Baghdad, Iraq – Exactly four years ago, a whole community of Iraqi Christians who lived for decades in the lush plains of the northeast fled their homes, never to return.
Displaced by the expansion of Islamic State of Iraq and the Levant (ISIL) – which rapidly overran vast territories in Iraq, eventually seizing one-third of the country in 2014 – Christian families left their homes in the ancient Assyrian towns of Nineveh province to resettle in Erbil and the capital, Baghdad.
Samir Petrus, 50, who left Hamdaniya, a district located on the outskirts of Mosul, where the majority of the Iraqi Christian community are Syriac, says he will never return to Nineveh.
“There’s nothing for me to go back to. No jobs, no home, let alone safety and security,” says Petrus, who now lives at an IDP camp in Baghdad. “I’m here now with my girls and I have to look ahead.”
ISIL targeted minorities of the Nineveh plains when it stormed northern Iraq, taking over Mosul in 2014. Although other communities in Mosul hope to go home again, Christian and Yazidi minorities say they’ve endured enough persecution and refuse to return, even if ISIL has been defeated.
Petrus has a vivid memory of the horror on August 6, 2014. As a driver, he helped transport dozens of families out of Hamdaniya the night ISIL moved into surrounding territory.
“We received a call at 2am from my sister-in-law. She told us that the Peshmerga had been defeated,” he says, handing over a fragrant cup of coffee.
The Kurdish Peshmerga had been fighting alongside the Hashd al-Shabi, or Popular Mobilisation Units, and the Iraqi Army to try and contain ISIL’s lightning advance into northern Iraq.
“It was a matter of hours. We had to leave,” he adds, remembering how he fled with his wife Evelyn and five girls in fear of what ISIL might do to them.
“I knew what they did to the Yazidis. They (ISIL) would have taken my girls and done whatever, then chopped them up into pieces. The whole town fled that night. Just a few stayed behind.”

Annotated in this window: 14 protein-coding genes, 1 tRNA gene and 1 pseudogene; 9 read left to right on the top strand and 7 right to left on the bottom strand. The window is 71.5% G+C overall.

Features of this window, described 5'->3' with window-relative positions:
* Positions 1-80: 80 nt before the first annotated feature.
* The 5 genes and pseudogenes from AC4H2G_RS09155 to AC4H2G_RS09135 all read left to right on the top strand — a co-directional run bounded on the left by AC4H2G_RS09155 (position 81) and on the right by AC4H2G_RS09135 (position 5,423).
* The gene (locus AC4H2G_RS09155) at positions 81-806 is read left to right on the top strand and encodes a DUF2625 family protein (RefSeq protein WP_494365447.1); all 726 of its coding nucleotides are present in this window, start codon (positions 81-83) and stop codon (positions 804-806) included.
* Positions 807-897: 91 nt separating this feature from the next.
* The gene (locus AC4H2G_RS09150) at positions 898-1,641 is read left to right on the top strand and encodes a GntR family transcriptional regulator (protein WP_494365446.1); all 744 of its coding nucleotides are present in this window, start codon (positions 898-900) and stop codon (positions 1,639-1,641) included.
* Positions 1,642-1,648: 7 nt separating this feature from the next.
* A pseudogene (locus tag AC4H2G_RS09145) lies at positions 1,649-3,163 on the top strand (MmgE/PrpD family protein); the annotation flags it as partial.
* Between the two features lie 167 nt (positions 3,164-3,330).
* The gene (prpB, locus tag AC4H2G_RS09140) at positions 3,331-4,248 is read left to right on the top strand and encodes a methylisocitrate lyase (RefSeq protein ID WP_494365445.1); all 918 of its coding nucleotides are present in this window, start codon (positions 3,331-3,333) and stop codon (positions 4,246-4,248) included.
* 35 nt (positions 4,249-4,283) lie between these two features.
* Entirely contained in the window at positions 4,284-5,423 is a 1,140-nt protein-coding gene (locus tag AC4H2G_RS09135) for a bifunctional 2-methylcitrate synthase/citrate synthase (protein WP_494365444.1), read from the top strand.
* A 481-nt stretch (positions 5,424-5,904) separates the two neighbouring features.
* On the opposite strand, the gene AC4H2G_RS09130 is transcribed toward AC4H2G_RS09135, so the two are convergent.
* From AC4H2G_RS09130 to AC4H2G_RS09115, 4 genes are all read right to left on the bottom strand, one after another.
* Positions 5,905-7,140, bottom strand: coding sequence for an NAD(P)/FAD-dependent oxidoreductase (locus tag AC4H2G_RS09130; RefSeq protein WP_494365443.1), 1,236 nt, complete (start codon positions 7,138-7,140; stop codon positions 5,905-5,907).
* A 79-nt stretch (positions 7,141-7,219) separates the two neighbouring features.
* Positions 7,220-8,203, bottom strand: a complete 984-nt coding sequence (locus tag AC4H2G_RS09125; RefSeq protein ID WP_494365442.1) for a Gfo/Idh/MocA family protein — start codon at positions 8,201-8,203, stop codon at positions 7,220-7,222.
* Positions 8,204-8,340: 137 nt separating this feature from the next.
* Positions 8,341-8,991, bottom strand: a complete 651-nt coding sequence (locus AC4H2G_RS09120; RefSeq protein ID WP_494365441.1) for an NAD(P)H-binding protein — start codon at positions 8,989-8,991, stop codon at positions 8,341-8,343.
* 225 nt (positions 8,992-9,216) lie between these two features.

Petrus took his family to Erbil before eventually relocating to Baghdad, where he has lived in the Zayoona suburb of Baghdad for four years.
Along with 183 other families, Perus calls an IDP camp – set up by the Christian Assyrians at their headquarters in Baghdad since 2014 – home.
The camp, which was established with the help of Baghdad’s provincial council and the ministry of displaced families along with international NGOs and churches, provides Petrus’ family with a portacabin of two rooms and kitchen.
To him, Baghdad has become home and he sees no way of going back to Nineveh.
“When I visited my hometown, I found nothing but a closet in my destructed flat,” he says, sitting among his daughters in a small living room inside their cabin, with pictures of Jesus and a large cross adorning the walls.
“I found safety and security in Baghdad,” says Petrus, who now runs a little shop in the camp.
“It’s like how it used to be back home where I could practise my faith openly and everyone – Sunni, Shia, Christian or Yazidi – got along,” he adds.
Like Petrus, Nahla Khadr, a mother of two, also from Hamdaniya, has no intention of returning to Nineveh.
“We’ll either stay in Baghdad or leave the country altogether,” says Nahla. “But I’d never go back.”
Khadr, who has been living with her husband and children, Abdel Masih, 13, and Maryam, 11, at the camp Baghdad says Nineveh will never feel safe again.
“I went to visit [Hamdaniya] a few weeks ago, but my son refused to join us. He still remembers what it was like to leave when ISIL stormed our village. He’s afraid to go back.”
Although ISIL was defeated in December 2017, like Nahla and her family, most of the 148 families at the camp are unlikely to return to Nineveh. They see their future in Baghdad or abroad, where many of Iraq’s Christians, and other minority communities, have gradually headed since 2003.
According to Yonadam Kanna, a former member of parliament and an Assyrian Christian from Baghdad, religious tensions remain in areas overrun by ISIL, making it difficult for Christians to return.
“Only 20 families went back, but even some of those returned here. They don’t feel safe there and there’s no opportunity or means to rebuild a life in Nineveh,” he adds.
Father Martin Dawood, head of the citizens’ affairs department at the Christian Endowment Office, agrees the main obstacle in the way of Christian families returning is double-pronged: lack of services and trust.
“The Plains of Nineveh were already neglected by the government even before ISIL came. The tensions have only made it worse – there are no basic services or job opportunities.”
“They are also afraid that ISIL or a similar group may return, and that this time they wouldn’t be lucky to flee in time,” adds Dawood, who says rebuilding trust between the families and the areas from which they fled is essential.
Still, Dawood says he believes the families in Baghdad will only remain in Iraq temporarily before migrating abroad.
“Most families in Baghdad wish to leave the country,” he says. “Although in Baghdad the situation is better, for years [since the US-led invasion in 2003], Iraqi Christians have been leaving the country.
“ISIL’s presence only made this desire to leave more urgent.”
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